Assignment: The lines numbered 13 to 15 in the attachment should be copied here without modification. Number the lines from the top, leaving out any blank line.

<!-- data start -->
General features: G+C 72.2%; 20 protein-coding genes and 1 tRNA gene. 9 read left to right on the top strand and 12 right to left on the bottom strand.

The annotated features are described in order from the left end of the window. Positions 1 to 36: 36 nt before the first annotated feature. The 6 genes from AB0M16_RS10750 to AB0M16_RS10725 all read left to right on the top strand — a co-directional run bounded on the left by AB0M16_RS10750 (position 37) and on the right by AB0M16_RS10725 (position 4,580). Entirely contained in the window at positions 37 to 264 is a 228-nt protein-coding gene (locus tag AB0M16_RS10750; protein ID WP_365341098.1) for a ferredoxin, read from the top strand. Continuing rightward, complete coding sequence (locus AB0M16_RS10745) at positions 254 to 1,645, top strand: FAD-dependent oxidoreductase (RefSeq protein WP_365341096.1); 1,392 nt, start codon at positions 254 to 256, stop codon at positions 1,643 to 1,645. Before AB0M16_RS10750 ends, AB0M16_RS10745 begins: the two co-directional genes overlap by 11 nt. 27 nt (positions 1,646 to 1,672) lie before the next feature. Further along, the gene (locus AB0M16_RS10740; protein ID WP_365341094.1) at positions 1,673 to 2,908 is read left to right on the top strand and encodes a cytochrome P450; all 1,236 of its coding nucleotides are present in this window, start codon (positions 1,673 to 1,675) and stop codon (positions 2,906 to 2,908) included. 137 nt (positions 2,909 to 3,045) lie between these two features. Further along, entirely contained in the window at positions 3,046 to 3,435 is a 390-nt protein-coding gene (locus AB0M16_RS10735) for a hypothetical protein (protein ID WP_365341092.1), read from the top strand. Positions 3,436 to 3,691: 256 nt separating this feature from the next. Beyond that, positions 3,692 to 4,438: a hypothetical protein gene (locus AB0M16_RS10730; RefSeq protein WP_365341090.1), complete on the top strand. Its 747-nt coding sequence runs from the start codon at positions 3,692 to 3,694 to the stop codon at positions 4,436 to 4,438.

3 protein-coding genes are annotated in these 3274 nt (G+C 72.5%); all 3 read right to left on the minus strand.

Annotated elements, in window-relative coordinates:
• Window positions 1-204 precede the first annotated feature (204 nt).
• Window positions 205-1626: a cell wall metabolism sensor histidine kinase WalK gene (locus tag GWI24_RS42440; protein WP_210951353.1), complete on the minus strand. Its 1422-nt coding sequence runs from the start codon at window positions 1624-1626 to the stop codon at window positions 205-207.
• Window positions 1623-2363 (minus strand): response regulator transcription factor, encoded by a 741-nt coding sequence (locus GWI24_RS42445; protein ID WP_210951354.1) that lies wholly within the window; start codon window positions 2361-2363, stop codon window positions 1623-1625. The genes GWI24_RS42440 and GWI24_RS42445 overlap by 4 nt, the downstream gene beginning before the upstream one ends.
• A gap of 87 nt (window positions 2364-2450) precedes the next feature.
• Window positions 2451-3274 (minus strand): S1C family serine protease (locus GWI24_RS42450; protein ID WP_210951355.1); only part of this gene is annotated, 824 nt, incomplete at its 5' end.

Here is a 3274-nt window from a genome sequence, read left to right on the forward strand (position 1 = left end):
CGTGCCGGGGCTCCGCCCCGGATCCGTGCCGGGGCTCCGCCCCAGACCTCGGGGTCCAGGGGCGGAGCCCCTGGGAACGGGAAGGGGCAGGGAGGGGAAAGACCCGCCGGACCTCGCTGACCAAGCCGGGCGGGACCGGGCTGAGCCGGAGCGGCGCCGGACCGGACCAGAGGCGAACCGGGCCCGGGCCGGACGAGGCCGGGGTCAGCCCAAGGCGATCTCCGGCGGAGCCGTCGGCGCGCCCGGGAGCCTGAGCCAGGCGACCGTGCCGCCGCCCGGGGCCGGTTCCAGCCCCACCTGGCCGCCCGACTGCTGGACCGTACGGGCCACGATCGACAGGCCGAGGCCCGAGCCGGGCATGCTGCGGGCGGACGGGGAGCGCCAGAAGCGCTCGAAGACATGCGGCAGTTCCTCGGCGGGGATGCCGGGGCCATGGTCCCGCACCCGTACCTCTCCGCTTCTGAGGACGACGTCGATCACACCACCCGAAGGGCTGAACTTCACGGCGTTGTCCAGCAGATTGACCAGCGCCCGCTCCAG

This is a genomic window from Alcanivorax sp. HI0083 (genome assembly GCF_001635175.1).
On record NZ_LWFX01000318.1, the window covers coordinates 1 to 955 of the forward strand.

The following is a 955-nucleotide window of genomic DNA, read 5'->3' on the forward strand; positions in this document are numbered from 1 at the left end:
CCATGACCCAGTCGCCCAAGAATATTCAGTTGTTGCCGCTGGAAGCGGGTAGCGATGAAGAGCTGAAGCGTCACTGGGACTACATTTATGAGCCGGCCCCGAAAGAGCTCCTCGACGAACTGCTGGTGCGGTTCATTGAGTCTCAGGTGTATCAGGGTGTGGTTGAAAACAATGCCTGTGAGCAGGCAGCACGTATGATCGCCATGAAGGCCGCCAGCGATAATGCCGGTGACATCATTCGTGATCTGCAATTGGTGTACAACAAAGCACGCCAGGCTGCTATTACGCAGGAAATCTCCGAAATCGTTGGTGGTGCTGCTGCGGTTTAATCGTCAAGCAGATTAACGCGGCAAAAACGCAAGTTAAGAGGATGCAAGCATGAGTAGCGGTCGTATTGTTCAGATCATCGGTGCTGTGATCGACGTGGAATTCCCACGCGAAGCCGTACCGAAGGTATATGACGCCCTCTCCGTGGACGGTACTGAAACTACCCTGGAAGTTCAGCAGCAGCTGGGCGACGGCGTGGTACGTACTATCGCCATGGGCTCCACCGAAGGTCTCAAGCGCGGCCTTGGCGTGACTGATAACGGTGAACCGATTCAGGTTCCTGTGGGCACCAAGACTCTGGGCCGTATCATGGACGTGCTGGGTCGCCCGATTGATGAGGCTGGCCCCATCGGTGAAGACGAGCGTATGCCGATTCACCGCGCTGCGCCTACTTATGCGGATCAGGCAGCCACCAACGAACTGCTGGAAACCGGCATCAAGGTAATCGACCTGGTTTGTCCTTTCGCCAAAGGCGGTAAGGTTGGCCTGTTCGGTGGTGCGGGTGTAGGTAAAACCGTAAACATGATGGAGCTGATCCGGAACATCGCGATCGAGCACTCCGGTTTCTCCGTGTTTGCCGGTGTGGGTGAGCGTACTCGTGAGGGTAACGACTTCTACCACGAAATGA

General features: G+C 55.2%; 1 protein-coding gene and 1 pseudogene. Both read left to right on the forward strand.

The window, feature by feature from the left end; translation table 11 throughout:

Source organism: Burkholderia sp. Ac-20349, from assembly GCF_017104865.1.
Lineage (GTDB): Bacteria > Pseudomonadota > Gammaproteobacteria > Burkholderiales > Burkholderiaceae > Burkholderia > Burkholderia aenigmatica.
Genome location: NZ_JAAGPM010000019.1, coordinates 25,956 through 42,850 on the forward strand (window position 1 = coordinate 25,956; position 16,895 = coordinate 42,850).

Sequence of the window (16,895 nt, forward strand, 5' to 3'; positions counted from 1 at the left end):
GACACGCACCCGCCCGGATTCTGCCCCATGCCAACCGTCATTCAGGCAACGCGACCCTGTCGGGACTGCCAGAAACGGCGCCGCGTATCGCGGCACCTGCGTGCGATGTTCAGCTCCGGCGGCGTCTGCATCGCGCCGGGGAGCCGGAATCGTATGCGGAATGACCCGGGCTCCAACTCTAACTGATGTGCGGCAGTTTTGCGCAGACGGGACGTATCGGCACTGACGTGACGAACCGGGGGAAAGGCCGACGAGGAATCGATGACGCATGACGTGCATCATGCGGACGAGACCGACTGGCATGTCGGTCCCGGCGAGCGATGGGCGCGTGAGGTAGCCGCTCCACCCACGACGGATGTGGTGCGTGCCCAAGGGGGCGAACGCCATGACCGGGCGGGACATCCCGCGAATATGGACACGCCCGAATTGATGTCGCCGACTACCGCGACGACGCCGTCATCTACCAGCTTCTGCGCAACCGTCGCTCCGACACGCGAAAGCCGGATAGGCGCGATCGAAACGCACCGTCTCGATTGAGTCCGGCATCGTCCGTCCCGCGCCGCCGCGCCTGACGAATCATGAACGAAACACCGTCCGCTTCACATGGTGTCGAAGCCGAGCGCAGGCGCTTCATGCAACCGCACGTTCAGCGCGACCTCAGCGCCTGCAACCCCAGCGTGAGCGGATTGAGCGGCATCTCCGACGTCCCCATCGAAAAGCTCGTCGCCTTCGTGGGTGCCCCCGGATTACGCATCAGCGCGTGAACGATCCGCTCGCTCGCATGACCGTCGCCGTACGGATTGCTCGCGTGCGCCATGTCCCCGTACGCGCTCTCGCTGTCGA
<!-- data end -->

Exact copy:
On record NZ_LWFX01000318.1, the window covers coordinates 1 to 955 of the forward strand.

The following is a 955-nucleotide window of genomic DNA, read 5'->3' on the forward strand; positions in this document are numbered from 1 at the left end:
CCATGACCCAGTCGCCCAAGAATATTCAGTTGTTGCCGCTGGAAGCGGGTAGCGATGAAGAGCTGAAGCGTCACTGGGACTACATTTATGAGCCGGCCCCGAAAGAGCTCCTCGACGAACTGCTGGTGCGGTTCATTGAGTCTCAGGTGTATCAGGGTGTGGTTGAAAACAATGCCTGTGAGCAGGCAGCACGTATGATCGCCATGAAGGCCGCCAGCGATAATGCCGGTGACATCATTCGTGATCTGCAATTGGTGTACAACAAAGCACGCCAGGCTGCTATTACGCAGGAAATCTCCGAAATCGTTGGTGGTGCTGCTGCGGTTTAATCGTCAAGCAGATTAACGCGGCAAAAACGCAAGTTAAGAGGATGCAAGCATGAGTAGCGGTCGTATTGTTCAGATCATCGGTGCTGTGATCGACGTGGAATTCCCACGCGAAGCCGTACCGAAGGTATATGACGCCCTCTCCGTGGACGGTACTGAAACTACCCTGGAAGTTCAGCAGCAGCTGGGCGACGGCGTGGTACGTACTATCGCCATGGGCTCCACCGAAGGTCTCAAGCGCGGCCTTGGCGTGACTGATAACGGTGAACCGATTCAGGTTCCTGTGGGCACCAAGACTCTGGGCCGTATCATGGACGTGCTGGGTCGCCCGATTGATGAGGCTGGCCCCATCGGTGAAGACGAGCGTATGCCGATTCACCGCGCTGCGCCTACTTATGCGGATCAGGCAGCCACCAACGAACTGCTGGAAACCGGCATCAAGGTAATCGACCTGGTTTGTCCTTTCGCCAAAGGCGGTAAGGTTGGCCTGTTCGGTGGTGCGGGTGTAGGTAAAACCGTAAACATGATGGAGCTGATCCGGAACATCGCGATCGAGCACTCCGGTTTCTCCGTGTTTGCCGGTGTGGGTGAGCGTACTCGTGAGGGTAACGACTTCTACCACGAAATGA